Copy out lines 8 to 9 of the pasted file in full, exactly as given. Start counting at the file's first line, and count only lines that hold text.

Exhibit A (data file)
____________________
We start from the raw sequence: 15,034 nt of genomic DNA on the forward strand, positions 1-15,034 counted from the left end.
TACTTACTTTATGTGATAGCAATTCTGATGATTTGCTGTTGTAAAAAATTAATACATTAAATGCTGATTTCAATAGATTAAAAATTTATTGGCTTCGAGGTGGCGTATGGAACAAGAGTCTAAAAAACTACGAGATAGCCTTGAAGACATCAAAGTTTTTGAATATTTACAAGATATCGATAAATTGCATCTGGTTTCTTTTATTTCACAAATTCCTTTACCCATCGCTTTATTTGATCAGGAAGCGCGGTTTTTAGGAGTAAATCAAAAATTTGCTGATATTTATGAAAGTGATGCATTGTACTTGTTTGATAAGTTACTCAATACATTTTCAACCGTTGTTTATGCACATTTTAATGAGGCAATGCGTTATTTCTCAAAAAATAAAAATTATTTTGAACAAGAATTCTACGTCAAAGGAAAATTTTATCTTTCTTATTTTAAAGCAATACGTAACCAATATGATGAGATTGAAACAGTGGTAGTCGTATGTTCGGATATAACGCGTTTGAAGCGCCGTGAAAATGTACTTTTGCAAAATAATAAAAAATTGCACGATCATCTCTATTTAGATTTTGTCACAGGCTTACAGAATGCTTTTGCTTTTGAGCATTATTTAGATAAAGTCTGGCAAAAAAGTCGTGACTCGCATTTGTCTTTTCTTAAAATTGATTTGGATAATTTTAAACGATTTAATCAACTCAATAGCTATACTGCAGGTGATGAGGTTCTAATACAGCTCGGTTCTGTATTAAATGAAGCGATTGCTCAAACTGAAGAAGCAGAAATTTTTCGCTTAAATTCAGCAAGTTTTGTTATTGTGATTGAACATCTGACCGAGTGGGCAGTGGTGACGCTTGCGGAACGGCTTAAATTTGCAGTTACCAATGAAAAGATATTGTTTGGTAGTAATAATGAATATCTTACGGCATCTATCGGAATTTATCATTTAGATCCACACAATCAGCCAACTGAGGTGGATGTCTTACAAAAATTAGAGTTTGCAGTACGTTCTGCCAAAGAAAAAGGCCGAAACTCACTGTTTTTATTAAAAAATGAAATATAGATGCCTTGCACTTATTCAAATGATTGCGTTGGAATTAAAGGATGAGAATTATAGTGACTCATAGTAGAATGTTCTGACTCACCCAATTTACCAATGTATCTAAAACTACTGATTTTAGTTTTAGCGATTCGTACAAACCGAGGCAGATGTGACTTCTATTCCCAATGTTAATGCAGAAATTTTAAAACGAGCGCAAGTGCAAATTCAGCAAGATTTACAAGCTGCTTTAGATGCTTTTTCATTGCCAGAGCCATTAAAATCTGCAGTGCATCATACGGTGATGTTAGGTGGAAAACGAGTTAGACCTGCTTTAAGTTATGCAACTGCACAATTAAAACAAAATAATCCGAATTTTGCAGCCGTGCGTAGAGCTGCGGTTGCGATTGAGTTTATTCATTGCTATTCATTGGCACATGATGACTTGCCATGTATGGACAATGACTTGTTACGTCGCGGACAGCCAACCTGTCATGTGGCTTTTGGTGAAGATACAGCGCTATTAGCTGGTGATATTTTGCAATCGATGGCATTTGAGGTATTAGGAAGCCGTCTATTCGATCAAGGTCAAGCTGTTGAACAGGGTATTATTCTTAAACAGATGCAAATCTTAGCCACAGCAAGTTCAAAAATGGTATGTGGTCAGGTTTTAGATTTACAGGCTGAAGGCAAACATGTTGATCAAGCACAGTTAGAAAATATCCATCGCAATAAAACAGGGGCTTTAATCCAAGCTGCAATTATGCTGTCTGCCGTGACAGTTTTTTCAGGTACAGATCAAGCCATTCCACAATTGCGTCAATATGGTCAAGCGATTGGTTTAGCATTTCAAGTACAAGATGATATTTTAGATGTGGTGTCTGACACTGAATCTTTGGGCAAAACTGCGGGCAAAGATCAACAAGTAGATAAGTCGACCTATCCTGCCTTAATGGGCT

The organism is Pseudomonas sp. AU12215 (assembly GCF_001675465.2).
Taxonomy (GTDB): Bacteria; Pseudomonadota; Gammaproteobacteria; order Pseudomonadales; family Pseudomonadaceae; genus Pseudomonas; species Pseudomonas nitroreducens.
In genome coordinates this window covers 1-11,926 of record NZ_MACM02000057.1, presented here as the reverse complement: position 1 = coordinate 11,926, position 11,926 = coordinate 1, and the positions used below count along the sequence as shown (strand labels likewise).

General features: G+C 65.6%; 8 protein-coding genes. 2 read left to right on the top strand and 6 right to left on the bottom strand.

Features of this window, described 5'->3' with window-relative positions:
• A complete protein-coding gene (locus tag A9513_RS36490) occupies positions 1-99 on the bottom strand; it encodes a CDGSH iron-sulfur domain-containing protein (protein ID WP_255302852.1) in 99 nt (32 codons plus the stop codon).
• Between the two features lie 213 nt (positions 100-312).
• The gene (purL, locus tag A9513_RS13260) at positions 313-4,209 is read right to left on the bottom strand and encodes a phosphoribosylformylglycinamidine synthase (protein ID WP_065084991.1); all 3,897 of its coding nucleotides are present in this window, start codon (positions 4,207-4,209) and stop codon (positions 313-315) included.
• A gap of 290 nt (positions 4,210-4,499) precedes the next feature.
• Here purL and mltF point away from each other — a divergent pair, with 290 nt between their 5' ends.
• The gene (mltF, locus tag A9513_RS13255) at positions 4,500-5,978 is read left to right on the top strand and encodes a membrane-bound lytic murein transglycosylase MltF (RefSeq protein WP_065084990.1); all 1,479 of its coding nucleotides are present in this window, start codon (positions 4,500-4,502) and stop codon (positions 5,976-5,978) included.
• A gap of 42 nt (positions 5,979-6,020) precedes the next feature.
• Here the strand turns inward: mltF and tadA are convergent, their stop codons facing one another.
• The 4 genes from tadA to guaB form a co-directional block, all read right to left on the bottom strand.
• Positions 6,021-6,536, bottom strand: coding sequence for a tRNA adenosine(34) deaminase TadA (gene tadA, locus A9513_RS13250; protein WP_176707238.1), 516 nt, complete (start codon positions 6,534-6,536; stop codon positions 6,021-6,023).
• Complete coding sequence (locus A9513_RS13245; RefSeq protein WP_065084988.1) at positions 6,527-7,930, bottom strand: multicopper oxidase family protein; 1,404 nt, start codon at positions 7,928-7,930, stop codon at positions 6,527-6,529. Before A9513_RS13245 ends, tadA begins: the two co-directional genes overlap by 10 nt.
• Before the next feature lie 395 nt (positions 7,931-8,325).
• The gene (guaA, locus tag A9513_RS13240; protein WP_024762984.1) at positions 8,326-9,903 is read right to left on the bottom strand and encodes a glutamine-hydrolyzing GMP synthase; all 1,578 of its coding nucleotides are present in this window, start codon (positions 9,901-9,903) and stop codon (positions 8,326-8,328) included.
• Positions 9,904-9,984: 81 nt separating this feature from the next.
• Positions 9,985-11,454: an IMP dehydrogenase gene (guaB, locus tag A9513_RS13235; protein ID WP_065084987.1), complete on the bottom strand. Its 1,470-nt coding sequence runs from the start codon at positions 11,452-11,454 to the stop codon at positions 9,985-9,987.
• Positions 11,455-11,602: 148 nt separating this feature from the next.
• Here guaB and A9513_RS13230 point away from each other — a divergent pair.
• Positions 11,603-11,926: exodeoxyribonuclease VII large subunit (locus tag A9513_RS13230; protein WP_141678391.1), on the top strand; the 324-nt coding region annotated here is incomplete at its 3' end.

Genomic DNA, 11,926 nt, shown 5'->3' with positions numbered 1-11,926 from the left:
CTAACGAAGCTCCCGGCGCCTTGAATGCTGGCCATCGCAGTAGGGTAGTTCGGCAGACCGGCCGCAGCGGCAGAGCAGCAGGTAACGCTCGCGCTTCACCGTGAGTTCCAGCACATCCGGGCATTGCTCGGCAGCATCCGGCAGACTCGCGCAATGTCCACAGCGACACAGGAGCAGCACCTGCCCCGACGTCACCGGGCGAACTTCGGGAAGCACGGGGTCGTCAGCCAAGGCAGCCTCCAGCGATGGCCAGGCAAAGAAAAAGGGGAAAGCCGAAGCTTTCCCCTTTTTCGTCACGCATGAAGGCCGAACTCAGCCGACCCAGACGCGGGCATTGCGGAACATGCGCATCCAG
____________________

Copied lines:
• A complete protein-coding gene (locus tag A9513_RS36490) occupies positions 1-99 on the bottom strand; it encodes a CDGSH iron-sulfur domain-containing protein (protein ID WP_255302852.1) in 99 nt (32 codons plus the stop codon).
• Between the two features lie 213 nt (positions 100-312).